In the first two episodes of Euphoria, Zendaya’s character, a 17-year-old addict named Rue, gets out of rehab and promptly relapses. Tortured and two-faced, she swings from being a loving big sister and sex-positive feminist to screaming at her supportive best friend and tussling with her widowed mom. It’s hard to tear your eyes away even when the show gets dark because, beyond her drug-addled dysfunction, Rue is deeply human and relatable.
In many ways, young audiences have a love-hate relationship with authenticity. We religiously follow the sparkly, selective social media feeds of celebrities and influencers, yet we’re also instinctively drawn to vulnerability and straight-up failure, whether in a confessional Instagram caption or the spectacular screw-ups of a character like Rue. On screen, millennial and Generation Z consumers increasingly prefer stories that reflect our real-life experiences, including navigating relationships, identity, and mental health in a tricky political climate; coping with post-recession money and career struggles; and a general malaise about the future.
Some of the most buzzed-about shows and movies in the last few years have tapped into these generational challenges, turning them into addictive entertainment spanning across genres: See films like Booksmart, Someone Great, Lady Bird, The Big Sick, Ingrid Goes West and Obvious Child. Countless streamable series hit on these themes in titles such as Trinkets, Shrill, Ramy, Insecure, Broad City, Easy, The Bold Type, 13 Reasons Why, Master of None, Grown-ish, and Girls.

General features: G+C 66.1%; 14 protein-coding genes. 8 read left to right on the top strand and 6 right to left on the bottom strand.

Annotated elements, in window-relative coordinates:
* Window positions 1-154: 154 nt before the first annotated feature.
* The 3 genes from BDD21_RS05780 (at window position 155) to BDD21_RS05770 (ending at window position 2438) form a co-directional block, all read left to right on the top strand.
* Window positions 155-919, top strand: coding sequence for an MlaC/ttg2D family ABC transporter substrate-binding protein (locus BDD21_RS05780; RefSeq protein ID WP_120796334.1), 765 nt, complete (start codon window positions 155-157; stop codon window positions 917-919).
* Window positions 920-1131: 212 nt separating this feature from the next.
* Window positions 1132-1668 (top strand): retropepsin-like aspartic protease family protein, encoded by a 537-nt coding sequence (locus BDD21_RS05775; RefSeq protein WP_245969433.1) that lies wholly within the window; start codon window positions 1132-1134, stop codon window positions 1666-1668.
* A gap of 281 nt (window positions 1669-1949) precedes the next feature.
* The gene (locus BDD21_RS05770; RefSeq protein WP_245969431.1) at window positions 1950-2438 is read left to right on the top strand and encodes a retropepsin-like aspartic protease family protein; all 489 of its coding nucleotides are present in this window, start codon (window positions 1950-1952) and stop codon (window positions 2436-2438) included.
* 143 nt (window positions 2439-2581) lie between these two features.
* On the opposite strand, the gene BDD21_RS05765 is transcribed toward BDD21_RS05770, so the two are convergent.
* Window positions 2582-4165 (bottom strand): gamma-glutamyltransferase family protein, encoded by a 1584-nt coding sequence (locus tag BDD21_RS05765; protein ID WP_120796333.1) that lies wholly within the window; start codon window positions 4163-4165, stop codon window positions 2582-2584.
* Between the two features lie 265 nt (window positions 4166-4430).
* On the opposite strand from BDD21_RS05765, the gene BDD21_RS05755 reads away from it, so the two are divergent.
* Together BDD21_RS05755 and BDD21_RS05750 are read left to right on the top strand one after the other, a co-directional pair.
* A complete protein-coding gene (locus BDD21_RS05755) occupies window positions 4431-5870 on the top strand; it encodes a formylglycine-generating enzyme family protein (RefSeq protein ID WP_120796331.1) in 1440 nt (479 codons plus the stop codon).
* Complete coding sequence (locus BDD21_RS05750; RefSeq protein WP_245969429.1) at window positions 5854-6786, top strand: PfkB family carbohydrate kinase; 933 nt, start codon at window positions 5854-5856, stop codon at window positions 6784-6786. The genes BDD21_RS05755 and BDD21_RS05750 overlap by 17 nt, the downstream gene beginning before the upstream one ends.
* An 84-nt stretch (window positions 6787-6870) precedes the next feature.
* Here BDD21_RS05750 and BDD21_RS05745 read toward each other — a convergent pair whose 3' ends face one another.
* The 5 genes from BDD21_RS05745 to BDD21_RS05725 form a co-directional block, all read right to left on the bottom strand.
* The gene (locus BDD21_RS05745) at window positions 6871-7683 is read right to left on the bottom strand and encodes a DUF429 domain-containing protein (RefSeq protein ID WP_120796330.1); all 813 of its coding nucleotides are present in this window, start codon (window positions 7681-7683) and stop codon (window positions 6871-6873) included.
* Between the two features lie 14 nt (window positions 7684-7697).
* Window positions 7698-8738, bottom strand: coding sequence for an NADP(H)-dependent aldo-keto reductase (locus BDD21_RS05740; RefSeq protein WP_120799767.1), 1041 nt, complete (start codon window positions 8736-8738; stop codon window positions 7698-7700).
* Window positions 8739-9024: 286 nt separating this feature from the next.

“Millennials and Generation Z might particularly relish this kind of ‘failure TV,’” Dr. Elizabeth Cohen, a media psychology researcher and associate professor of communication studies at West Virginia University tells Teen Vogue. “[For a demographic that] seems to be continually told — unfairly, I think — that they are lazy, entitled, and narcissistic, it may serve as a nice reminder that nobody’s perfect.”
Even if that reminder applies to all ages, younger audiences are likely hungrier for the message because of our experiences.
Growing up in the shadow of the Great Recession has plagued young Americans — those born after the 1980s — with financial obstacles like delayed homeownership, stunted savings, towering debt, and parental reliance. Our career and money attitudes are changing, as younger people prioritize following their passions, making a positive impact, and experiences over things. As a result, TV and movie plotlines that reflect these evolving values are most resonant: We can envision impulsively quitting an uninspiring job and side-hustling as a Lyft driver, as Issa Rae does in her HBO show, Insecure; or seeking a new “calling [that] actually helps people” after being laid off from a failed startup, as Ramy Youssef does on his eponymous Hulu show about navigating religion, race, and dating as a millennial Muslim.